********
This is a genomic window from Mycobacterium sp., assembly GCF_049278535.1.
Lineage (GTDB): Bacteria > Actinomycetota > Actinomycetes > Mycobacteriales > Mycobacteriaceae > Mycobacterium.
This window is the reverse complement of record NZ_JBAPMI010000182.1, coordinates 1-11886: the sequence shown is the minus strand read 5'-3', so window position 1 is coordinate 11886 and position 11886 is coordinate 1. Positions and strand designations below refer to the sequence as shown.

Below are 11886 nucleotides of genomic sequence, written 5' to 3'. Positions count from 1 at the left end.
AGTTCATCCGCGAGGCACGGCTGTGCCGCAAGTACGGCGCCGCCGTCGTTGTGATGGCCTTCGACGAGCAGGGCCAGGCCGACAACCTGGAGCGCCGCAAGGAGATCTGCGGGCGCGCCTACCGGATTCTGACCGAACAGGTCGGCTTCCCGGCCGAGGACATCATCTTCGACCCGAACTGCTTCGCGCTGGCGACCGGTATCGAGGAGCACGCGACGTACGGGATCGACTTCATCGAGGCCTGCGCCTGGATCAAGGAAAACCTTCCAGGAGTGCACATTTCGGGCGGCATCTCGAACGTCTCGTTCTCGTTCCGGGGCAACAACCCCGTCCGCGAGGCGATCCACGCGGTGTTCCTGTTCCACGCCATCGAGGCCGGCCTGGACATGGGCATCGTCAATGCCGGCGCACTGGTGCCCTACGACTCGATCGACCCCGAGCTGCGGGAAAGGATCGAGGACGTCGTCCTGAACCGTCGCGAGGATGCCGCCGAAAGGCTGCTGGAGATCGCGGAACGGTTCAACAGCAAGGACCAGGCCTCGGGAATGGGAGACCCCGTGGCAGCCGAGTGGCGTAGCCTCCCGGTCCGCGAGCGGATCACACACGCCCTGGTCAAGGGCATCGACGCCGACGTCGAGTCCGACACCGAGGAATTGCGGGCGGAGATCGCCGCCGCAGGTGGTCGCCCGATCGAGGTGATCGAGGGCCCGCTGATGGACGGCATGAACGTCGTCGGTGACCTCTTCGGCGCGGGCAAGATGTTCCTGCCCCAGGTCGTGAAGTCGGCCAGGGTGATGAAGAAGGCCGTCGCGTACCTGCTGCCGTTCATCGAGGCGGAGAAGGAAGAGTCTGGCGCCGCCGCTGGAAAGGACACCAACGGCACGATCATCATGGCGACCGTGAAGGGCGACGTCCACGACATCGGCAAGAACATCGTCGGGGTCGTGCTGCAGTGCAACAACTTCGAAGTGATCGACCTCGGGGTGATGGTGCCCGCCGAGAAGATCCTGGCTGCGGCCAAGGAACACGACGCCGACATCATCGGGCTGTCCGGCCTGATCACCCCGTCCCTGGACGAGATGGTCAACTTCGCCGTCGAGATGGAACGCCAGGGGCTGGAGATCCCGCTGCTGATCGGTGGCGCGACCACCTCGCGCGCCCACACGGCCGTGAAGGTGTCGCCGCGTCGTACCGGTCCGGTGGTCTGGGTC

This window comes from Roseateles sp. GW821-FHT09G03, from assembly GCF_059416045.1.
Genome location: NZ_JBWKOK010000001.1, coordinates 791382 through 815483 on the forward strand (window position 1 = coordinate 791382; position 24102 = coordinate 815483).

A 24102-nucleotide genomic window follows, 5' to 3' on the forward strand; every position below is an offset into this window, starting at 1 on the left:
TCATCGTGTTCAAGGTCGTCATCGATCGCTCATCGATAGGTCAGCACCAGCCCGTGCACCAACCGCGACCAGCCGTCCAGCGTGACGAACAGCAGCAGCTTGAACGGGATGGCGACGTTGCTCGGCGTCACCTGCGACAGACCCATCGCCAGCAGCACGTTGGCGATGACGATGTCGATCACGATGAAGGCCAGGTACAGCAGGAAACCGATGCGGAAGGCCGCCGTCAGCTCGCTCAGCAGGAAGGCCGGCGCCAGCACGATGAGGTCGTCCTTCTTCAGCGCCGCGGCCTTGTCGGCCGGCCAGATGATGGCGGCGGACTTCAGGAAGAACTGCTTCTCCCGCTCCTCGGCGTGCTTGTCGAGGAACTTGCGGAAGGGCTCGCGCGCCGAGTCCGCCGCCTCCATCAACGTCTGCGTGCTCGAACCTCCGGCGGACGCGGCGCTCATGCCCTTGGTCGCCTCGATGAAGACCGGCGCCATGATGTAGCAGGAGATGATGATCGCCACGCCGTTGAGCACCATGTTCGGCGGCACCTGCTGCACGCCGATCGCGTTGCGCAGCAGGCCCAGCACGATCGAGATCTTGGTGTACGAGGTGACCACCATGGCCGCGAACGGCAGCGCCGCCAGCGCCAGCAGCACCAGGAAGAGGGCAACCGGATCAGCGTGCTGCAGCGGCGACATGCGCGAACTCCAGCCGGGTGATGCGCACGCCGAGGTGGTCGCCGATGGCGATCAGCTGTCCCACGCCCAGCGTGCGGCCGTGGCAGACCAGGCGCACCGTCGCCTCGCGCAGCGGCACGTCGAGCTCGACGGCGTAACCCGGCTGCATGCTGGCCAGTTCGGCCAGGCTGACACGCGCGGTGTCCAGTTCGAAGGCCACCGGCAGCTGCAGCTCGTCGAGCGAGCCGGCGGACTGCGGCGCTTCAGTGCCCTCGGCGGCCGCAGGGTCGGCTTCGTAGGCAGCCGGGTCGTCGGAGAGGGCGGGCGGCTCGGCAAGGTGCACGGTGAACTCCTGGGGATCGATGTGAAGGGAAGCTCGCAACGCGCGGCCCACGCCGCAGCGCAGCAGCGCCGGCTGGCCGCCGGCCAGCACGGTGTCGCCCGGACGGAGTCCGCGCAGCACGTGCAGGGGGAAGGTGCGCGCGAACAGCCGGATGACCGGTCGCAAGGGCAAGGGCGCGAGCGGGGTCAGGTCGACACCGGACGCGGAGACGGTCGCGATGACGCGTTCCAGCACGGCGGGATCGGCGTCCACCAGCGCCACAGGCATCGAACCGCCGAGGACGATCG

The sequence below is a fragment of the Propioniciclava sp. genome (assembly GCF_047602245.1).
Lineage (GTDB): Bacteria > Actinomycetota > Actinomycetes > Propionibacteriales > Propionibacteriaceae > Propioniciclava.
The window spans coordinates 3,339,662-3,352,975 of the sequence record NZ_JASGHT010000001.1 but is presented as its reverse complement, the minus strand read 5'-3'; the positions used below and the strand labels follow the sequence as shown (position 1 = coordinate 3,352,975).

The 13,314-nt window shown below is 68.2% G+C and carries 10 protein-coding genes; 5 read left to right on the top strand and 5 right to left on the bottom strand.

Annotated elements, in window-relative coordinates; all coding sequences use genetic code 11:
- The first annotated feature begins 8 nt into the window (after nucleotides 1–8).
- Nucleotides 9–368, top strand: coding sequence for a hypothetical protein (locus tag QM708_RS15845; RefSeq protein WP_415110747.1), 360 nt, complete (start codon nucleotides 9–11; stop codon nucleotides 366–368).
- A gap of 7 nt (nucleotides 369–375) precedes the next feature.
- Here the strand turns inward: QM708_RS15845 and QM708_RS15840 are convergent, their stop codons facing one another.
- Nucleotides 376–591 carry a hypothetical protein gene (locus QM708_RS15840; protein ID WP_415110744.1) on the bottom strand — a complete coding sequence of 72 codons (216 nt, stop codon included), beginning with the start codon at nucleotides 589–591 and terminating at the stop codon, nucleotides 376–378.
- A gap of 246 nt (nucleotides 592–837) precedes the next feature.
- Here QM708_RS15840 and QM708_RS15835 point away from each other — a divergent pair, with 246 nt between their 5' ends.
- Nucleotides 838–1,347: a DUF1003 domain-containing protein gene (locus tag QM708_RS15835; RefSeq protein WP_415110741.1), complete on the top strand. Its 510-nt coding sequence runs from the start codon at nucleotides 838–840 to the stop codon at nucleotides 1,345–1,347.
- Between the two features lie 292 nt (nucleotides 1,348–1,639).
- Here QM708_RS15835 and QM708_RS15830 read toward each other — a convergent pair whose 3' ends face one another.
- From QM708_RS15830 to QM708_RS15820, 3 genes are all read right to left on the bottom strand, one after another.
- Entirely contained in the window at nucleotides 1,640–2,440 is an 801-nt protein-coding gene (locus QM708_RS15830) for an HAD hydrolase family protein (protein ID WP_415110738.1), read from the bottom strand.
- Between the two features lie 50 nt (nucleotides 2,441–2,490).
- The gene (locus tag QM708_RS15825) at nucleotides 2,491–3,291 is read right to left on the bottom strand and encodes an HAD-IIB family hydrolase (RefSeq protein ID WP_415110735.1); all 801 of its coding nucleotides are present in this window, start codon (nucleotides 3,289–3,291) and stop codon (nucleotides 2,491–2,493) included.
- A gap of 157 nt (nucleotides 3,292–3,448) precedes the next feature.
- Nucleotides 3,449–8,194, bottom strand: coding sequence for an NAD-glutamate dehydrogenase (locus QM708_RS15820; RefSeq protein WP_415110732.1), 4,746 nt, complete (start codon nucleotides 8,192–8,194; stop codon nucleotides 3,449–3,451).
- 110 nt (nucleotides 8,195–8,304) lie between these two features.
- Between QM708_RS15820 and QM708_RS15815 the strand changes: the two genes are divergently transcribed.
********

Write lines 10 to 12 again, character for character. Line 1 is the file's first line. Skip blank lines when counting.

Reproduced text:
The sequence below is a fragment of the Propioniciclava sp. genome (assembly GCF_047602245.1).
Lineage (GTDB): Bacteria > Actinomycetota > Actinomycetes > Propionibacteriales > Propionibacteriaceae > Propioniciclava.
The window spans coordinates 3,339,662-3,352,975 of the sequence record NZ_JASGHT010000001.1 but is presented as its reverse complement, the minus strand read 5'-3'; the positions used below and the strand labels follow the sequence as shown (position 1 = coordinate 3,352,975).